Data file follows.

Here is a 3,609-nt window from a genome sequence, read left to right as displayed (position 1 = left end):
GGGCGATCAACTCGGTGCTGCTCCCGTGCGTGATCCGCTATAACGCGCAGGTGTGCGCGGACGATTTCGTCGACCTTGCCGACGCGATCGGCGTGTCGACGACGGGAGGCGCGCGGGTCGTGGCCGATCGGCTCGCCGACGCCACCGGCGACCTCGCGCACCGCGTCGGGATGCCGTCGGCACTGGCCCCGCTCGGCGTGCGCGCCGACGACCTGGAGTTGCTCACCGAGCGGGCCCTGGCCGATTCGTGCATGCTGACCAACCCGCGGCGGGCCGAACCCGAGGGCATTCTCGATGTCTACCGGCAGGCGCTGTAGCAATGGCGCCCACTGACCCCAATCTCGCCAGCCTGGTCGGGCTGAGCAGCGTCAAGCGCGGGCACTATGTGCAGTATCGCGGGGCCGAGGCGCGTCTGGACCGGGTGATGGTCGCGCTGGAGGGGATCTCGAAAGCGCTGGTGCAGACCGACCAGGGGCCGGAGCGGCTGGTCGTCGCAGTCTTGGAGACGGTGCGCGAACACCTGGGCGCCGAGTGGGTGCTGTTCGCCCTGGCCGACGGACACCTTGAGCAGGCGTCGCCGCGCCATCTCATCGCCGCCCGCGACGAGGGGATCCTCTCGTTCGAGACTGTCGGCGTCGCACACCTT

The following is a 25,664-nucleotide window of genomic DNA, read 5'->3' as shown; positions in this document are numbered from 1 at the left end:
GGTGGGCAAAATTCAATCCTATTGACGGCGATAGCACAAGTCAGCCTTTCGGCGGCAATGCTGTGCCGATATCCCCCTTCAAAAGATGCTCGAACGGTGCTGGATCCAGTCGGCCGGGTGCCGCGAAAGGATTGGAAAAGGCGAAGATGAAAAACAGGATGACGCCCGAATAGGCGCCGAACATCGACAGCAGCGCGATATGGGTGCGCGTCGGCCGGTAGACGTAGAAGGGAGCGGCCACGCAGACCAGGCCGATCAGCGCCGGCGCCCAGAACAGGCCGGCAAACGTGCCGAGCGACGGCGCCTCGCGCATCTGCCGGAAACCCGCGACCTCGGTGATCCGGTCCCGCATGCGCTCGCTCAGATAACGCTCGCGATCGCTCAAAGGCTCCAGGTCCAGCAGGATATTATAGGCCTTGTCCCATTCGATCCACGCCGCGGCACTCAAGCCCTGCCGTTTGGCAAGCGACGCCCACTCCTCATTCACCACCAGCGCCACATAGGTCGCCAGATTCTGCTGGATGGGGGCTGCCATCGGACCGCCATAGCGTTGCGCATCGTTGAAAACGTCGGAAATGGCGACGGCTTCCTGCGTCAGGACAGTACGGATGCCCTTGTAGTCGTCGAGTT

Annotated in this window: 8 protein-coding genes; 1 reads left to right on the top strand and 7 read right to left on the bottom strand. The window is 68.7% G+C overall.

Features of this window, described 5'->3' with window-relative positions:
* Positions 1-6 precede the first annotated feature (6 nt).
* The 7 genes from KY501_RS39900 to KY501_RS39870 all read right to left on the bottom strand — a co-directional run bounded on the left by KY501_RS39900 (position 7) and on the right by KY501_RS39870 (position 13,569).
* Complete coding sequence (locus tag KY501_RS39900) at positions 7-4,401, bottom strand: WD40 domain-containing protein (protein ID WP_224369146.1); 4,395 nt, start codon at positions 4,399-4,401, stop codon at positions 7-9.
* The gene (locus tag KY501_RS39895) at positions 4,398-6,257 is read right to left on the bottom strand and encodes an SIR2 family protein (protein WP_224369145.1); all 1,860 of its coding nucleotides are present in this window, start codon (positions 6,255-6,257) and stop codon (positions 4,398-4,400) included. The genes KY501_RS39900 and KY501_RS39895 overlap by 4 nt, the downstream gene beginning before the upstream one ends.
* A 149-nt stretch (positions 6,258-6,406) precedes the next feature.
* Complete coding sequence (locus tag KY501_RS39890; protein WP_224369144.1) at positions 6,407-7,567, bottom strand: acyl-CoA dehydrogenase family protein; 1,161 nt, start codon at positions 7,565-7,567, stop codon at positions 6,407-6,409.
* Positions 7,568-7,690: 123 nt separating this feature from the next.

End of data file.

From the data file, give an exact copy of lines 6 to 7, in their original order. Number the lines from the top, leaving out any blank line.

Features of this window, described 5'->3' with window-relative positions:
* Positions 1-6 precede the first annotated feature (6 nt).